Thursday is the 13th anniversary of a little girl’s death in Truro.
It’s been 13 years and two days since Shannon Mercer watched her granddaughter flick seeds from the squash they were cutting up for Sunday dinner at the family dog.
“She wanted to be a ballerina,” said Mercer of three-and-a halfyear- old Samantha.
“Aleisha (Samantha’s mother) is a mess right now with the anniversary approaching.”
This is the story of the emotional wreckage left behind not just by a child’s death, but by a family’s experience with this province’s justice system; a family that spent $22,000 on a lawyer to seek an inquiry into the police investigation into Samantha’s death.
They didn’t get a public inquiry, but instead two reviews — one internal and one by retired Prince Edward Island justice Gerard Mitchell.
In 2016 Mitchell found the Truro Police Service bungled the investigation into Samantha’s death but also that the police service’s mistakes wouldn’t have changed the legal outcome:
Aleisha’s then-boyfriend, Terry Dean Allen, was acquitted in a 2009 judge-only trial.
Two requests by Mercer and Debbie Dalrymple, Samantha’s great aunt, to meet with the mayor and police chief have been refused.
“We put the (request for a meeting) to our legal department and that’s where it stayed,” said Mayor Bill Mills last week.
From Mills and the chief of police the family wants an apology for the handling of the investigation.
“This province has an Apology Act — you can apologize in Nova Scotia without accepting any liability whatsoever,” said Brian Bailey, the lawyer who previously represented the Mercer family in their campaign to get a public inquiry. “There’s no rhyme or reason (to refusing to meet with them).”
Two Sundays ago, Mercer and Dalrymple sat at a kitchen table in Truro that was completely covered by stacks of paperwork.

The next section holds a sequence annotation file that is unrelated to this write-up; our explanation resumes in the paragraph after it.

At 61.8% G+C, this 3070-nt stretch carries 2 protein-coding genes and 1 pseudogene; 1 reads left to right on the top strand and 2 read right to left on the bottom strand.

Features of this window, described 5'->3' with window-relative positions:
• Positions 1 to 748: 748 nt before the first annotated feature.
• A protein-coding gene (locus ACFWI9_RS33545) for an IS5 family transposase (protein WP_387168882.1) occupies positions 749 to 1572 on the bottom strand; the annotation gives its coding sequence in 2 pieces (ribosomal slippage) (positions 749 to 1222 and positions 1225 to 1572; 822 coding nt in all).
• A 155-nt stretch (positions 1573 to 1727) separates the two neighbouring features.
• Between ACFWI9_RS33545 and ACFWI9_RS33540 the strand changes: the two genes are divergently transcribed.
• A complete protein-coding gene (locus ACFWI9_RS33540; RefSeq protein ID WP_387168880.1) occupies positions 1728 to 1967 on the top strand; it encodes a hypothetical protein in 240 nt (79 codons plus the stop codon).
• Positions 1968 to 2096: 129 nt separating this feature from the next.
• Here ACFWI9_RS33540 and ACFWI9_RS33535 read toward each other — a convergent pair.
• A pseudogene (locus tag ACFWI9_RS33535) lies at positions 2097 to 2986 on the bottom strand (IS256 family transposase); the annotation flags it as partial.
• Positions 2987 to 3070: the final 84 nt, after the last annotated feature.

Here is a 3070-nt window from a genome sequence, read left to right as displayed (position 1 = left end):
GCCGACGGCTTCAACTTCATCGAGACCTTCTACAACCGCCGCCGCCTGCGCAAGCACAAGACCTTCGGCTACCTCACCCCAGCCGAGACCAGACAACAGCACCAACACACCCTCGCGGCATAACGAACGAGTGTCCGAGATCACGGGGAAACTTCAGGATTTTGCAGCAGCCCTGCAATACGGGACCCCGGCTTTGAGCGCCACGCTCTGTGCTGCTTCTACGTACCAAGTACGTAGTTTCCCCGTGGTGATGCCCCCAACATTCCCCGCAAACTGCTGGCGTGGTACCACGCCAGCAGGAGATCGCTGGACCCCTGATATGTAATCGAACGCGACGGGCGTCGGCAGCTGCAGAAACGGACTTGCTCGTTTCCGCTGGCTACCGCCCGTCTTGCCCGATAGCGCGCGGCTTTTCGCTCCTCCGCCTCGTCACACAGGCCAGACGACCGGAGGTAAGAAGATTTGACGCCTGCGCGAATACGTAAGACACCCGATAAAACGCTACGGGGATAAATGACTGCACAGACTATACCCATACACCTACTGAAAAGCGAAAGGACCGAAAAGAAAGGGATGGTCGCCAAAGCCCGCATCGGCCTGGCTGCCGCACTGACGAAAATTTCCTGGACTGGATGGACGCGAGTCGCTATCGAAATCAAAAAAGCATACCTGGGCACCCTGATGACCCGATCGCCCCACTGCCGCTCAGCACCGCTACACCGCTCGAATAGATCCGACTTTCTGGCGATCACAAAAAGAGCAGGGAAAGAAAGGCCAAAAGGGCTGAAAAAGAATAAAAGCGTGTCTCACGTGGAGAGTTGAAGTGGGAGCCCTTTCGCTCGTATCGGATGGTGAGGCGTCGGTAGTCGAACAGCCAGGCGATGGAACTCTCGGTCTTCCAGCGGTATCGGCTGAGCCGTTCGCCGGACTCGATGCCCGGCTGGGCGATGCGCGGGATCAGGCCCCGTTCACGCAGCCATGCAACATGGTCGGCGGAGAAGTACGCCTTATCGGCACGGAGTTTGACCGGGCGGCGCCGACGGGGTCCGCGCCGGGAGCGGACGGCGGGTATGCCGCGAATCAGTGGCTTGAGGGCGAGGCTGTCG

It’s a growing mountain of documents that live in a cabinet in Dalrymple’s kitchen and which the pair regularly take out to pour over again and again.
The warrants, autopsy findings and doctors’ assessments are marked by Mercer and Dalrymple with post-it notes and passages underlined — brutal passages written in the cool hand of medical professionals about what happened to the body of a little girl. It took Mercer a decade before she could gather the strength to read them and now she can never forget.
“I don’t worry that we’ll never get justice,” said Dalrymple. “There is a God and he works in mysterious ways. We just have to keep getting the story out and someone will come forward who saw something.”
But the story’s been out for a long time.
At about 3:30 p.m. on March 1, 2005, Terry Dean Allen dropped Aleisha Mercer off at work at the Convergys call centre. Samantha was left in the care of Allen — Aleisha’s boyfriend who had moved in with them a week earlier.
Three hours later Allen brought Samantha to the hospital with a fatal head injury, retinal hemorrhages, six fractured vertebrae, a fractured arm, and dozens of bruises on her back, left thigh, left leg and left forearm.
At his trial for manslaughter, Allen would testify Samantha got the injuries falling down the stairs and that he didn’t take her to the hospital until after he smoked a joint with friends because he didn’t realize their severity.
In 2009 Judge Alan Tufts acquitted Allen on the basis that the Crown’s evidence was circumstantial.
An appeal by the Crown was dropped.
Former justice minister Diana Whalen said that the Crown would not be seeking a retrial.
While Mitchell’s review found serious flaws in the Truro Police Service’s handling of the investigation, it also found the department has made great strides since 2005 and is now capable of investigating complex cases. The Department of Justice has also instituted Mitchell’s recommendations that audits be done of the capacity of small municipal police forces, and that they make additional resources available to them to enhance their ability to handle complex investigations.
Aleisha Mercer is working as a welder in Alberta and trying to pay off the line of credit on which she placed lawyer Bailey’s fees.
Last June, Terry Dean Allen pleaded guilty to possessing cocaine and marijuana for the purpose of trafficking, as well as to possession of the prescription drugs Clonazepam and Apodiazapam (benzodiazapam). He is currently serving a two-year sentence on those charges.
Meanwhile the mountain of documents in Dalrymple’s kitchen keeps growing.
Though the legal system has moved on from the Samantha Mercer case, the little girl’s grandma, mother and great aunt never intend to be done with it.